Coccidioides endophthalmitis: C immitis has been isolated from the limbus, iris, ciliary body, retina, choroid, and optic nerve. Typically, a granulomatous inflammatory reaction is present.
Essman TF, Flynn HW Jr, Smiddy WE, Brod RD, Murray TG, Davis JL. Treatment outcomes in a 10-year study of endogenous fungal endophthalmitis. Ophthalmic Surg Lasers. 1997 Mar. 28(3):185-94. [Medline].
Klotz SA, Penn CC, Negvesky GJ, Butrus SI. Fungal and parasitic infections of the eye. Clin Microbiol Rev. 2000 Oct. 13(4):662-85. [Medline].
Sridhar J, Flynn HW Jr, Kuriyan AE, Miller D, Albini T. Endogenous fungal endophthalmitis: risk factors, clinical features, and treatment outcomes in mold and yeast infections. J Ophthalmic Inflamm Infect. 2013. 3(1):60. [Medline].
Sridhar J, Flynn HW Jr, Kuriyan AE, Miller D, Albini T. Endogenous fungal endophthalmitis: risk factors, clinical features, and treatment outcomes in mold and yeast infections. J Ophthalmic Inflamm Infect. 2013 Sep 20. 3 (1):60. [Medline].
Smith TC, Benefield RJ, Kim JH. Risk of Fungal Endophthalmitis Associated with Cataract Surgery: A Mini-Review. Mycopathologia. 2015 Dec. 180 (5-6):291-7. [Medline].
Mikosz CA, Smith RM, Kim M, Tyson C, Lee EH, Adams E. Fungal endophthalmitis associated with compounded products. Emerg Infect Dis. 2014 Feb. 20(2):248-56. [Medline].
Schiedler V, Scott IU, Flynn HW, Davis JL, Benz MS, Miller D. Culture-proven endogenous endophthalmitis: clinical features and visual acuity outcomes. Am J Ophthalmol. 2004 Apr. 137(4):725-31. [Medline].
Shah CP, McKey J, Spirn MJ, Maguire J. Ocular candidiasis: a review. Br J Ophthalmol. 2008 Apr. 92(4):466-8. [Medline].
Rao NA, Hidayat A. A comparative clinicopathologic study of endogenous mycotic endophthalmitis: variations in clinical and histopathologic changes in candidiasis compared to aspergillosis. Trans Am Ophthalmol Soc. 2000. 98:183-93; discussion 193-4. [Medline].
Lundquist O, Osterlin S. Glucose concentration in the vitreous of nondiabetic and diabetic human eyes. Graefes Arch Clin Exp Ophthalmol. 1994 Feb. 232(2):71-4. [Medline].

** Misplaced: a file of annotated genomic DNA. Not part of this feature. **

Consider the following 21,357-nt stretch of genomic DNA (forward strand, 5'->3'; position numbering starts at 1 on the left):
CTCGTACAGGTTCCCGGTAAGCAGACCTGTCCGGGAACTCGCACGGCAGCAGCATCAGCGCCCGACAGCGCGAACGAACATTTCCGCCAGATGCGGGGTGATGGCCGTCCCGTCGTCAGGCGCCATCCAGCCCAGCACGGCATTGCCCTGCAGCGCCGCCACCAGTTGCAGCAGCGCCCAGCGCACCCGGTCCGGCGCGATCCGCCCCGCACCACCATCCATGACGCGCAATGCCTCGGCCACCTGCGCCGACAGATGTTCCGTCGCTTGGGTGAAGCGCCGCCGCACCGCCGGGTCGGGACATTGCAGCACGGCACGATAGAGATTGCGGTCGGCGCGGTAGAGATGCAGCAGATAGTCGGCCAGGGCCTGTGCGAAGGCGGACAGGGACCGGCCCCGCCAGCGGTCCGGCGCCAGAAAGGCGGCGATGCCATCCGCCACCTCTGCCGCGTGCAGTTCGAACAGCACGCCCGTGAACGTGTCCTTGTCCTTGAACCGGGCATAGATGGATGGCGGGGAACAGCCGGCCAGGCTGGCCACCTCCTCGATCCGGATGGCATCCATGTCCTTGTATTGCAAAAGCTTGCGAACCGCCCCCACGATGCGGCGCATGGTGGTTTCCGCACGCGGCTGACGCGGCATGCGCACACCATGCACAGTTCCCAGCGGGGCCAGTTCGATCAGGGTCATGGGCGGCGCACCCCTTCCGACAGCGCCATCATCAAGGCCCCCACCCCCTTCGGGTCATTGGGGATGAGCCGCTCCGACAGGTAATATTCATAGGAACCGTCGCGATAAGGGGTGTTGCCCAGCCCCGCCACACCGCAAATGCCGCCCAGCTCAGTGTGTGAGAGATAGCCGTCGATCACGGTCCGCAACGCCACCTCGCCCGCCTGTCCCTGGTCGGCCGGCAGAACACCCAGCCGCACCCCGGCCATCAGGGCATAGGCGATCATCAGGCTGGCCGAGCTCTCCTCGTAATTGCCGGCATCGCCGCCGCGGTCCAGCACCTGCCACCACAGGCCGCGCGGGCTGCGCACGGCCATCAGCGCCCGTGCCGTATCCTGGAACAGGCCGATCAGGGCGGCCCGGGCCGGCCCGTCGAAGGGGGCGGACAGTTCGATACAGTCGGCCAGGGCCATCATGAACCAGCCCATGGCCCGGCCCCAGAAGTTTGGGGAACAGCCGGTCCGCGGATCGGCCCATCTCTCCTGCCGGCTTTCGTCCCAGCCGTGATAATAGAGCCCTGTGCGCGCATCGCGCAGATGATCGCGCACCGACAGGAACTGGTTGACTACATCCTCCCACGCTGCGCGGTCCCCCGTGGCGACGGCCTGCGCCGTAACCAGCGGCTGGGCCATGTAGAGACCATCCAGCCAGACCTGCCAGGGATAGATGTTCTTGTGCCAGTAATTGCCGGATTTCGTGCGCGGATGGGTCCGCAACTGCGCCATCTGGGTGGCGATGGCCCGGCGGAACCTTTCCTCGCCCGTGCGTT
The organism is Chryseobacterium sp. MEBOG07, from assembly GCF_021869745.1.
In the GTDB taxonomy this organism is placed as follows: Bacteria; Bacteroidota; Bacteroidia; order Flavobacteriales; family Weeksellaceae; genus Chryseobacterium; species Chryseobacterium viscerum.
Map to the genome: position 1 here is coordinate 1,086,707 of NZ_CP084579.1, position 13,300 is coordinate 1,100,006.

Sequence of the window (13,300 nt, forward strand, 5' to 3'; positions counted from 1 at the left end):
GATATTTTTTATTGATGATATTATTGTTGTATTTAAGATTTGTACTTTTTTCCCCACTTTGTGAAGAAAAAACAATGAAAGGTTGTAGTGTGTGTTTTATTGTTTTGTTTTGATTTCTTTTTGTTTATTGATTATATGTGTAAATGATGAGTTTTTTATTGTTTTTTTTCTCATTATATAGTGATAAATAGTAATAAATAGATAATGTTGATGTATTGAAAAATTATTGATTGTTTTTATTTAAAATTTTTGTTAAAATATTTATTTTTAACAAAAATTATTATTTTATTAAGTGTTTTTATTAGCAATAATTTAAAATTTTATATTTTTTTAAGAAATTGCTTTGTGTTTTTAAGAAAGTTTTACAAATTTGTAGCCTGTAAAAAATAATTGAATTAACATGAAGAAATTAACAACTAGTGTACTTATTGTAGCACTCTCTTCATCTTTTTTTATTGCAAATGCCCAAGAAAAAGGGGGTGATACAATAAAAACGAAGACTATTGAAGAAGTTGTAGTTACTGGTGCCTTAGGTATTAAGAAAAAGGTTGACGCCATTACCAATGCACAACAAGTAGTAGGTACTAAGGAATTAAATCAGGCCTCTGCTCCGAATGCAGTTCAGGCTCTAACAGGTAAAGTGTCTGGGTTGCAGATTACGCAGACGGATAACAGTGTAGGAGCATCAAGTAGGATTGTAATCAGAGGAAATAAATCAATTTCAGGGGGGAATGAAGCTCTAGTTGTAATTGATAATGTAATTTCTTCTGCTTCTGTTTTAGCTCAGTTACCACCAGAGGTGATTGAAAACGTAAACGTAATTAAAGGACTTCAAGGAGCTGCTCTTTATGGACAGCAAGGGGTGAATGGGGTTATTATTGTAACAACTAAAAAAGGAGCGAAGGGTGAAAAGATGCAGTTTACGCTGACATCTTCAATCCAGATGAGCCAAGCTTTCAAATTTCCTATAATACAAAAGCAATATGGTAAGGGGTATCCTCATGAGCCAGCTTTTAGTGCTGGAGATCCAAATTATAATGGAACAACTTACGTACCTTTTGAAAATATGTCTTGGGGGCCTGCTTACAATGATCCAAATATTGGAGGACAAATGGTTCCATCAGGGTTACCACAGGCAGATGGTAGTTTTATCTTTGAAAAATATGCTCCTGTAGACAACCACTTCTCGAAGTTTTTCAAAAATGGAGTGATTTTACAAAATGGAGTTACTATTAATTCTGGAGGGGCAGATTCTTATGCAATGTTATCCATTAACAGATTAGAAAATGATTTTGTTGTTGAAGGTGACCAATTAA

Paulus YM, Cheng S, Karth PA, Leng T. PROSPECTIVE TRIAL OF ENDOGENOUS FUNGAL ENDOPHTHALMITIS AND CHORIORETINITIS RATES, CLINICAL COURSE, AND OUTCOMES IN PATIENTS WITH FUNGEMIA. Retina. 2015 Dec 11. [Medline].
Lalwani GA, Flynn HW Jr, Scott IU, Quinn CM, Berrocal AM, Davis JL, et al. Acute-onset endophthalmitis after clear corneal cataract surgery (1996-2005). Clinical features, causative organisms, and visual acuity outcomes. Ophthalmology. 2008 Mar. 115(3):473-6. [Medline].
Anand A, Madhavan H, Neelam V, Lily T. Use of polymerase chain reaction in the diagnosis of fungal endophthalmitis. Ophthalmology. 2001 Feb. 108(2):326-30. [Medline].
Sakai T, Kohzaki K, Watanabe A, Tsuneoka H, Shimadzu M. Use of DNA microarray analysis in diagnosis of bacterial and fungal endophthalmitis. Clin Ophthalmol. 2012. 6:321-6. [Medline].
William A, Spitzer MS, Deuter C, Blumenstock G, Partsch M, Voykov B, et al. Outcomes of Primary Transconjunctival 23-Gauge Vitrectomy in the Diagnosis and Treatment of Presumed Endogenous Fungal Endophthalmitis. Ocul Immunol Inflamm. 2016 Jan 30. 1-7. [Medline].
Khan FA, Slain D, Khakoo RA. Candida endophthalmitis: focus on current and future antifungal treatment options. Pharmacotherapy. 2007 Dec. 27(12):1711-21. [Medline].
Mora-Duarte J, Betts R, Rotstein C, Colombo AL, Thompson-Moya L, Smietana J. Comparison of caspofungin and amphotericin B for invasive candidiasis. N Engl J Med. 2002 Dec 19. 347(25):2020-9. [Medline].
Gauthier GM, Nork TM, Prince R, Andes D. Subtherapeutic ocular penetration of caspofungin and associated treatment failure in Candida albicans endophthalmitis. Clin Infect Dis. 2005 Aug 1. 41(3):e27-8. [Medline].
Mikosz CA, Smith RM, Kim M, Tyson C, Lee EH, Adams E, et al. Fungal endophthalmitis associated with compounded products. Emerg Infect Dis. 2014 Feb. 20 (2):248-56. [Medline].
Sallam A, Taylor SR, Khan A, McCluskey P, Lynn WA, Manku K. FACTORS DETERMINING VISUAL OUTCOME IN ENDOGENOUS CANDIDA ENDOPHTHALMITIS. Retina. 2012 Jan 31. [Medline].
Tanaka H, Ishida K, Yamada W, Nishida T, Mochizuki K, Kawakami H. Study of ocular candidiasis during nine-year period. J Infect Chemother. 2016 Mar. 22 (3):149-56. [Medline].
Akler ME, Vellend H, McNeely DM, Walmsley SL, Gold WL. Use of fluconazole in the treatment of candidal endophthalmitis. Clin Infect Dis. 1995 Mar. 20(3):657-64. [Medline].
Blumenkranz MS, Stevens DA. Therapy of endogenous fungal endophthalmitis: miconazole or amphotericin B for coccidioidal and candidal infection. Arch Ophthalmol. 1980 Jul. 98(7):1216-20. [Medline].
Breit SM, Hariprasad SM, Mieler WF et al. Management of endogenous fungal endophthalmitis with voriconazole and caspofungin. Am J Ophthalmol. 2005 Jan. 139(1):135-40. [Medline].